The year was 1978: The Bee Gees were on the radio; "Grease" made its debut; Jimmy Carter was doing something or other.
The smell of marijuana was also in the air — and the odds were you wouldn't get in trouble for smoking it, at least in New York State.
New York made just 514 marijuana-related arrests that year, according to data unearthed by Muckrock. Compare that to 2013, when there were 31,613 marijuana arrests in the state.
Why the extreme jump? Look up New York City's embrace of the "broken windows" theory of policing. The strategy, which came in response to the high crime rates of the 1990s, focused on prosecuting small-scale offenses. Marijuana-related arrests skyrocketed.
New York City accounted for 88.5 percent of the statewide total of marijuana arrests in 2013, according to Muckrock.
Civil rights groups believe the high number of marijuana arrests are unnecessarily saddling minority residents with criminal records. Black residents in New York City are 9.2 times more likely to be arrested for marijuana than white residents, according to Muckrock.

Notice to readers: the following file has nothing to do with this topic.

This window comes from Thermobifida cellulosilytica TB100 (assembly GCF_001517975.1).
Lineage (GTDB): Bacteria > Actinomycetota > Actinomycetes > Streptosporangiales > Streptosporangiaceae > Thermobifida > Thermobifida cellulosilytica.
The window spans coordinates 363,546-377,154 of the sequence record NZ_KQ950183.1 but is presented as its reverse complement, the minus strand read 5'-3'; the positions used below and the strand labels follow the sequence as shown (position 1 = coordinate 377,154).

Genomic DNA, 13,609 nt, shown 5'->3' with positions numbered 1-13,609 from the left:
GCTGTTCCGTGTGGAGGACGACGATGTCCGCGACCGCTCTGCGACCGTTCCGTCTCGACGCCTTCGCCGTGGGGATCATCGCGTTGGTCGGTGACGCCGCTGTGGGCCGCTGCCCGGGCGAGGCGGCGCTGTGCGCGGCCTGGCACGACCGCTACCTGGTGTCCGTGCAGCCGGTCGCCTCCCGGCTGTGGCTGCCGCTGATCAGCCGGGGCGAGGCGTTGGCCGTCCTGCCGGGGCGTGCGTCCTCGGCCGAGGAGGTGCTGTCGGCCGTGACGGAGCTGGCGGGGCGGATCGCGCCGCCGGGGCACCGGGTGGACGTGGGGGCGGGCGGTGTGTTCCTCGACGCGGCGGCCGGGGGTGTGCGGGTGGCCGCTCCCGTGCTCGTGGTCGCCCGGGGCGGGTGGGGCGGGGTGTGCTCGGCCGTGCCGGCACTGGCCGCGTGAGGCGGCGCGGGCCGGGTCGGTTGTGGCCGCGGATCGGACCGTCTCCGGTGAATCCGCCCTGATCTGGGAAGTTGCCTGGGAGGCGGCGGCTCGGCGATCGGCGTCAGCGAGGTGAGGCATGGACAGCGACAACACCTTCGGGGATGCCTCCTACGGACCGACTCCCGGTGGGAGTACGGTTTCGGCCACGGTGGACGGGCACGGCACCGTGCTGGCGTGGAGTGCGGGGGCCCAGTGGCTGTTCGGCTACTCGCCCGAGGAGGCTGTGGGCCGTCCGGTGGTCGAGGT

With that in mind, Mayor Bill de Blasio announced in November that the city would issue a summons in lieu of an arrest to those caught possessing 25 grams or less of the drug. Since then, the number of arrests for misdemeanor marijuana charges has fallen sharply, but still remains dramatically higher than in the late 1970s.
Ted Hesson was formerly the immigration editor at Fusion, covering the issue from Washington, D.C. He also writes about drug laws and (occasionally) baseball. On the side: guitars, urban biking, and fiction.